Recruitment and selection of teachers and its impact on their performance in selected government aided secondary schools in iganga and Kampala Districts between 1995-2002.
Waiswa, Juma Ndifuna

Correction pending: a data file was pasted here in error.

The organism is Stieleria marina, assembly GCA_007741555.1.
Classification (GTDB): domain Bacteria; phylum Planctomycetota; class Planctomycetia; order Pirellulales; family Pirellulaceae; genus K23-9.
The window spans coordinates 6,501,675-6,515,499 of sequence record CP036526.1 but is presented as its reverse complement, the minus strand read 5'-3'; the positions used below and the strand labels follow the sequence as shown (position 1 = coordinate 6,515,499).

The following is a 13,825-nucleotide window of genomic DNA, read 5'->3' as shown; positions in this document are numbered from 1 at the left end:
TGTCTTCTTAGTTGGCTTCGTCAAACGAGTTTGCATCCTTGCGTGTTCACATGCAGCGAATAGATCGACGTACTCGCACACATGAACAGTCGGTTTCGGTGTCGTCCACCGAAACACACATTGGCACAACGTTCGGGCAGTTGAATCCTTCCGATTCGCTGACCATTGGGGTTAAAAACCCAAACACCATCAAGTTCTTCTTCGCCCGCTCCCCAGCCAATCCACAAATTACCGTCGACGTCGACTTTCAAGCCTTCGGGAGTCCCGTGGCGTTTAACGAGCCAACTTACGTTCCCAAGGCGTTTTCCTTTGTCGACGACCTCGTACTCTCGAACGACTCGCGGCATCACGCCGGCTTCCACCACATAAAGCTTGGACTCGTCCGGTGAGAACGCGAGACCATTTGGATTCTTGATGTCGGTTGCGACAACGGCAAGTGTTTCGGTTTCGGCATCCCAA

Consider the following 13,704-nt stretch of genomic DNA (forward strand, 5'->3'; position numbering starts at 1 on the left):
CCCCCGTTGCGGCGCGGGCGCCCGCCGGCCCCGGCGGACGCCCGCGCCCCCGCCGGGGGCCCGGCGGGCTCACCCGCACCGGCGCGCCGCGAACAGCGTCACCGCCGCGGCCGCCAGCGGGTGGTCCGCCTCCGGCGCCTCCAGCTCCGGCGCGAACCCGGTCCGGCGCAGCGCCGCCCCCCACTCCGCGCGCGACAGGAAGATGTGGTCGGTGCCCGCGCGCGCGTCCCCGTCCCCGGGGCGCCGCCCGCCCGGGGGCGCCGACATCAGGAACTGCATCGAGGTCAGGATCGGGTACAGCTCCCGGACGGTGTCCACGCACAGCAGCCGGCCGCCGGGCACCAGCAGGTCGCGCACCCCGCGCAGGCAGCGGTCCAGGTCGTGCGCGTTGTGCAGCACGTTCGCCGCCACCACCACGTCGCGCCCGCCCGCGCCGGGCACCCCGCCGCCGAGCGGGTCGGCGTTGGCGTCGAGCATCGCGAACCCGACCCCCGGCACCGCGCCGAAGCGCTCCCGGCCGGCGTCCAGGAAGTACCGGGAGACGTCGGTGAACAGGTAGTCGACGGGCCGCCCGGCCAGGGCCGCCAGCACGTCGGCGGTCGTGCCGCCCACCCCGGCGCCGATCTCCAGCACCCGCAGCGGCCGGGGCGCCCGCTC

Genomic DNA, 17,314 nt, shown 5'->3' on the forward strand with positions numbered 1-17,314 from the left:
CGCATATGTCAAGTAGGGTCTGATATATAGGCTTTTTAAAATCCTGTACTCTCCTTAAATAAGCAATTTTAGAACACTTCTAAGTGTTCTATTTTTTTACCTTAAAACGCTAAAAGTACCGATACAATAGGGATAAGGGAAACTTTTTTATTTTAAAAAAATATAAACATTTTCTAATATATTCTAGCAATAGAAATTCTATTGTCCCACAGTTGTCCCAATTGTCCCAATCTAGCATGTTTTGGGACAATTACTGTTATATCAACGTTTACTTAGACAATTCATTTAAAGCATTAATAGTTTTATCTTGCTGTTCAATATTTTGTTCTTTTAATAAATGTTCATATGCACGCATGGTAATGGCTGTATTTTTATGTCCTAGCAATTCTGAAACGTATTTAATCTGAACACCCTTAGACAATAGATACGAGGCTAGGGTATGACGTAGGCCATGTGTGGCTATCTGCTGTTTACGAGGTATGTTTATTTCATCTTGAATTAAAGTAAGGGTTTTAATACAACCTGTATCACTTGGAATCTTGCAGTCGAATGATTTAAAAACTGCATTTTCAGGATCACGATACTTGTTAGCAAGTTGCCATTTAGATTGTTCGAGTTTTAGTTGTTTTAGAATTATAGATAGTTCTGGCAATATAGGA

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This report was about evaluating the impact of the selection and recruitment exercise on teacher performance in government-aided secondary schools. The study was carried out from six selected government-aided secondary schools (three from Kampala and another three from Iganga district). The study adopted a case study research design in which both qualitative and quantitative methods were used. The study consisted of seventy-six respondents: six head teachers, sixty teachers and ten officials from the Education Service Commission. The study used selfadministered questionnaire and an interview guide as the data collection instruments. A review of the relevant written documents was also made to supplement the primary data and the data collected was presented in frequency counts and score tables with varying percentages calculated. The study findings revealed that the Education Service Commission does not always follow the standard selection and recruitment procedures. This sometimes is out of the constraints that impinge on the efficiency of the commission. The findings also showed that there were no significant differences between the responses elicited from teachers in Iganga district and those of Kampala district about the impact of the selection and recruitment exercise on teacher performance. More so, headteachers and teachers were aware of the ideal procedures in the selection and recruitment exercise. (Advertising the posts, followed by short listing the qualifying candidates, aptitude interviews, oral interviews and selecting the best candidates). Headteachers and teachers were not satisfied with the existing selection and recruitment procedure in the Education Service Commission due to lack of meritocracy, fairness and impartiality. Not always can the selection and recruitment exercise have a positive impact on teacher performance. An individual’s devotion to work and attributes shape the course of action. There are significant challenges faced by the Education Service Commission in selecting and recruiting teachers. some of them include lack of enough trained manpower to manage the selection and recruitment exercise, the interview contents do not tally with the job requirements, lack of enough funds to facilitate the selection and interviewing exercise, lack of an efficient mechanism of transmitting information and effectively communicating to the candidates, corruption and cheating over the interview questions, centralised system of announcing the vacant posts, and prolonged time lag of short listing the candidates after applying. The researcher recommended that the Education Service Commission should be given a reserve fund to effectively carry out the selection and recruitment exercise and should always utilise the services of competent personnel who can effectively handle the selection and recruitment exercise. More so, teacher Training Institutions, if possible, should be involved in the selection and recruitment exercise for they know well the competent and incompetent teachers through their performance records. The selection and recruitment exercise should be decentralised to the district levels such that the gulfs created by the centralised process can be overcome and also organise practical interviews in which teacher competence in class can be tested.